In Glatt, the Second Circuit rejected the DOL’s test found that the DOL test, claiming that it was unpersuasive and overly rigid. The Second Circuit determined that an analysis of intern status should focus on the question of whether an intern or an employer is the “primary beneficiary” of the relationship. The court explained that this primary beneficiary test is inherently flexible because it focuses on the economic reality of the employer-intern relationship and the benefits the intern receives in exchange for his or her participation in the internship program. The court identified the following seven, non-exclusive factors to aid courts in determining whether an intern is an employee under the New York Labor Law (NYLL) and federal Fair Labor Standards Act (FLSA):

  1. The extent to which the intern and employer clearly agree that there is no expectation of compensation. Promises of compensation, express or implied, suggest the intern is an employee and entitled to such compensation.
  2. The extent to which the internship provides training similar to the training provided in an educational environment, including clinical and practical training provided by educational institutions.
  3. The extent to which the internship is tied to the intern’s formal education program via receipt of academic credit for the internship or because the training receive integrates into the intern’s formal coursework.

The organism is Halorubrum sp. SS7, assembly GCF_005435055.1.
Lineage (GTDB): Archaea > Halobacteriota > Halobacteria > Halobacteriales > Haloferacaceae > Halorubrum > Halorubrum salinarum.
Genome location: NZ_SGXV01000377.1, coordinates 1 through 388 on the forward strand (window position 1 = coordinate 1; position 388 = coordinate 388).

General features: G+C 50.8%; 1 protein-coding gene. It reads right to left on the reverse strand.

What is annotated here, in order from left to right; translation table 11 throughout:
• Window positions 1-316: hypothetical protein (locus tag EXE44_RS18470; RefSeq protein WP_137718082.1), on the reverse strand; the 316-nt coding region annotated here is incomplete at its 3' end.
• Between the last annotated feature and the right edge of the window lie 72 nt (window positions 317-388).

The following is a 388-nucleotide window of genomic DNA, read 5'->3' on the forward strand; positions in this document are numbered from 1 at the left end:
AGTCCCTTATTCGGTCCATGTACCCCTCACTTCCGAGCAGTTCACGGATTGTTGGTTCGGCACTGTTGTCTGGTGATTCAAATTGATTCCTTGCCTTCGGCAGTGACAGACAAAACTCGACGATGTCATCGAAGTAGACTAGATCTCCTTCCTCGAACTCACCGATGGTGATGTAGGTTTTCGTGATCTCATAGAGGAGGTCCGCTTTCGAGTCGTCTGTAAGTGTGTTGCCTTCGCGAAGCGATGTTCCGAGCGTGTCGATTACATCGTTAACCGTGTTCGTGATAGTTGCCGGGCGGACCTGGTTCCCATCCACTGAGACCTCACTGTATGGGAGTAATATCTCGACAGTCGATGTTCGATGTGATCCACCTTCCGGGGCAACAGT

4. The extent to which the internship accommodates the intern’s academic commitments by corresponding to the academic year. This factor arguably counsels against summer jobs qualifying as unpaid internships.
  5. The extent to which the internship’s duration is limited to the period in which the internship provides the intern with beneficial learning.
  6. The extent to which the intern’s work complements, rather than displaces, the work of paid employees while providing significant educational benefits to the intern.
  7. The extent to which the intern and the employer understand that the internship is conducted without entitlement to a paid job at the conclusion of the internship. Thus, an understanding that the internship is to be ‘trial period’ counsels against the viability of it being unpaid.

The Second Circuit’s decision is most notable for its insistence that the company may benefit from the intern’s work without needing to pay the intern. Many interpretations of the DOL test concluded that there can be no immediate benefit to the company from the intern relationship. The decision suggests an internship in the Second Circuit may be unpaid if an intern receives an educational benefit and doesn’t serve as a direct replacement for paid employees even if the employer is also receiving a benefit from the relationship. The decision has received a great deal of criticism. For example, Suffolk University law professor David Yamada, who wrote the first law review article on unpaid internships back in 2002 opined: “All the factors they drew up were really without legal authority…They apparently decided to invent something new here, which is surprising at the appellate level.” says Yamada.